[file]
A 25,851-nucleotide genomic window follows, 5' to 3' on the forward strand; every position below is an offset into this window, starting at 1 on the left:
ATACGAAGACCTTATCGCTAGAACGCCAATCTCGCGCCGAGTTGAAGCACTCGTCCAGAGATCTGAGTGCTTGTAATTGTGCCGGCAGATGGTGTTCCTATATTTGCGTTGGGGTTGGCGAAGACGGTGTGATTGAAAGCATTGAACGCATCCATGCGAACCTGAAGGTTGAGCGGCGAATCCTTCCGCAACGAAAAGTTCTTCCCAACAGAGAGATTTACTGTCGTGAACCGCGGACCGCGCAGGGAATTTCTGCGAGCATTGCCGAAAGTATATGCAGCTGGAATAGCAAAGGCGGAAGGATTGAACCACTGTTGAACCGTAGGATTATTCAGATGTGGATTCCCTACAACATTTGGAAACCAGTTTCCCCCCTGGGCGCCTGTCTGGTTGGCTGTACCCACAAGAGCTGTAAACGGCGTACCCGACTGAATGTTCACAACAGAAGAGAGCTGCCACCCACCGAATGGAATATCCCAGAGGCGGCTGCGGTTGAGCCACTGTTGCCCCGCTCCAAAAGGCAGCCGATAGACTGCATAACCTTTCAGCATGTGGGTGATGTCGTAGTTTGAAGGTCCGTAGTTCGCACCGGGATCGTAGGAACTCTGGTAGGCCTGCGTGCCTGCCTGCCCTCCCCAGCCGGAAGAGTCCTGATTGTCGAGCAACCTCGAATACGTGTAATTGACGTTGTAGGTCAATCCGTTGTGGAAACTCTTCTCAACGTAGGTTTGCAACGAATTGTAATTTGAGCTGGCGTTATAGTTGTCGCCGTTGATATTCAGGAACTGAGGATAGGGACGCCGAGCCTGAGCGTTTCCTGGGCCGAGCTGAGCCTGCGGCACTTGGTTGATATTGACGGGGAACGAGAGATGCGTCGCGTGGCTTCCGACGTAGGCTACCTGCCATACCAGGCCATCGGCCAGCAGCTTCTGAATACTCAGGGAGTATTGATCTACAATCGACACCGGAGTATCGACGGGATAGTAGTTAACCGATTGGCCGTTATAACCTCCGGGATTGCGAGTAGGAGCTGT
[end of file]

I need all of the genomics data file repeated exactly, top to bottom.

A 25,851-nucleotide genomic window follows, 5' to 3' on the forward strand; every position below is an offset into this window, starting at 1 on the left:
ATACGAAGACCTTATCGCTAGAACGCCAATCTCGCGCCGAGTTGAAGCACTCGTCCAGAGATCTGAGTGCTTGTAATTGTGCCGGCAGATGGTGTTCCTATATTTGCGTTGGGGTTGGCGAAGACGGTGTGATTGAAAGCATTGAACGCATCCATGCGAACCTGAAGGTTGAGCGGCGAATCCTTCCGCAACGAAAAGTTCTTCCCAACAGAGAGATTTACTGTCGTGAACCGCGGACCGCGCAGGGAATTTCTGCGAGCATTGCCGAAAGTATATGCAGCTGGAATAGCAAAGGCGGAAGGATTGAACCACTGTTGAACCGTAGGATTATTCAGATGTGGATTCCCTACAACATTTGGAAACCAGTTTCCCCCCTGGGCGCCTGTCTGGTTGGCTGTACCCACAAGAGCTGTAAACGGCGTACCCGACTGAATGTTCACAACAGAAGAGAGCTGCCACCCACCGAATGGAATATCCCAGAGGCGGCTGCGGTTGAGCCACTGTTGCCCCGCTCCAAAAGGCAGCCGATAGACTGCATAACCTTTCAGCATGTGGGTGATGTCGTAGTTTGAAGGTCCGTAGTTCGCACCGGGATCGTAGGAACTCTGGTAGGCCTGCGTGCCTGCCTGCCCTCCCCAGCCGGAAGAGTCCTGATTGTCGAGCAACCTCGAATACGTGTAATTGACGTTGTAGGTCAATCCGTTGTGGAAACTCTTCTCAACGTAGGTTTGCAACGAATTGTAATTTGAGCTGGCGTTATAGTTGTCGCCGTTGATATTCAGGAACTGAGGATAGGGACGCCGAGCCTGAGCGTTTCCTGGGCCGAGCTGAGCCTGCGGCACTTGGTTGATATTGACGGGGAACGAGAGATGCGTCGCGTGGCTTCCGACGTAGGCTACCTGCCATACCAGGCCATCGGCCAGCAGCTTCTGAATACTCAGGGAGTATTGATCTACAATCGACACCGGAGTATCGACGGGATAGTAGTTAACCGATTGGCCGTTATAACCTCCGGGATTGCGAGTAGGAGCTGT